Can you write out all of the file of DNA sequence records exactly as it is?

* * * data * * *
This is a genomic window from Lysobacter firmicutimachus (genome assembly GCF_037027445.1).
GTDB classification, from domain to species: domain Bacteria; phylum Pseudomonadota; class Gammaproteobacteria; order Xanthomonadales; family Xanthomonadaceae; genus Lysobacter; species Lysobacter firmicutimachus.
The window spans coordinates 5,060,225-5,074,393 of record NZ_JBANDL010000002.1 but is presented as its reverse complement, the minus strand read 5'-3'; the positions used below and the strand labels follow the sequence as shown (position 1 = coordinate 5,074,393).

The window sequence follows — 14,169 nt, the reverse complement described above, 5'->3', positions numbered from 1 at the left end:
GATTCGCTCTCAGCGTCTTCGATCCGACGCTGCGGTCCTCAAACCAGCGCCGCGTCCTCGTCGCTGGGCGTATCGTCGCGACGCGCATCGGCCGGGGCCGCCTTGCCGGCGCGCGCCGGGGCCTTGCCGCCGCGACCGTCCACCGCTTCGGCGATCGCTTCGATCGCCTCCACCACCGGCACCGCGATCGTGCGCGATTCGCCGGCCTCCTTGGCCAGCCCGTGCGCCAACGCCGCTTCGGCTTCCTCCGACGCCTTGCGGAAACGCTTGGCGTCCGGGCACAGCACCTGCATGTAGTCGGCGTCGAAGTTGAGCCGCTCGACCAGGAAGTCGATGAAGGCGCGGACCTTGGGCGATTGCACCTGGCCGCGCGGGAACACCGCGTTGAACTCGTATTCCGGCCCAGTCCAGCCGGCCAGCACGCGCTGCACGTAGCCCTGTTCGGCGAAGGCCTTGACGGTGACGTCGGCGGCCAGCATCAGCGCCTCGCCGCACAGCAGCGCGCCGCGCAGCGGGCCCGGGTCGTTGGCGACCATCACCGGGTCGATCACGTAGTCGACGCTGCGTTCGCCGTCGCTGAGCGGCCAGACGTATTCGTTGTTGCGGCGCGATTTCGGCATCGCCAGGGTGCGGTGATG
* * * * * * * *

This is a genomic window from Lysobacter firmicutimachus (genome assembly GCF_037027445.1).
GTDB classification, from domain to species: domain Bacteria; phylum Pseudomonadota; class Gammaproteobacteria; order Xanthomonadales; family Xanthomonadaceae; genus Lysobacter; species Lysobacter firmicutimachus.
The window spans coordinates 5,060,225-5,074,393 of record NZ_JBANDL010000002.1 but is presented as its reverse complement, the minus strand read 5'-3'; the positions used below and the strand labels follow the sequence as shown (position 1 = coordinate 5,074,393).

The window sequence follows — 14,169 nt, the reverse complement described above, 5'->3', positions numbered from 1 at the left end:
GATTCGCTCTCAGCGTCTTCGATCCGACGCTGCGGTCCTCAAACCAGCGCCGCGTCCTCGTCGCTGGGCGTATCGTCGCGACGCGCATCGGCCGGGGCCGCCTTGCCGGCGCGCGCCGGGGCCTTGCCGCCGCGACCGTCCACCGCTTCGGCGATCGCTTCGATCGCCTCCACCACCGGCACCGCGATCGTGCGCGATTCGCCGGCCTCCTTGGCCAGCCCGTGCGCCAACGCCGCTTCGGCTTCCTCCGACGCCTTGCGGAAACGCTTGGCGTCCGGGCACAGCACCTGCATGTAGTCGGCGTCGAAGTTGAGCCGCTCGACCAGGAAGTCGATGAAGGCGCGGACCTTGGGCGATTGCACCTGGCCGCGCGGGAACACCGCGTTGAACTCGTATTCCGGCCCAGTCCAGCCGGCCAGCACGCGCTGCACGTAGCCCTGTTCGGCGAAGGCCTTGACGGTGACGTCGGCGGCCAGCATCAGCGCCTCGCCGCACAGCAGCGCGCCGCGCAGCGGGCCCGGGTCGTTGGCGACCATCACCGGGTCGATCACGTAGTCGACGCTGCGTTCGCCGTCGCTGAGCGGCCAGACGTATTCGTTGTTGCGGCGCGATTTCGGCATCGCCAGGGTGCGGTGATG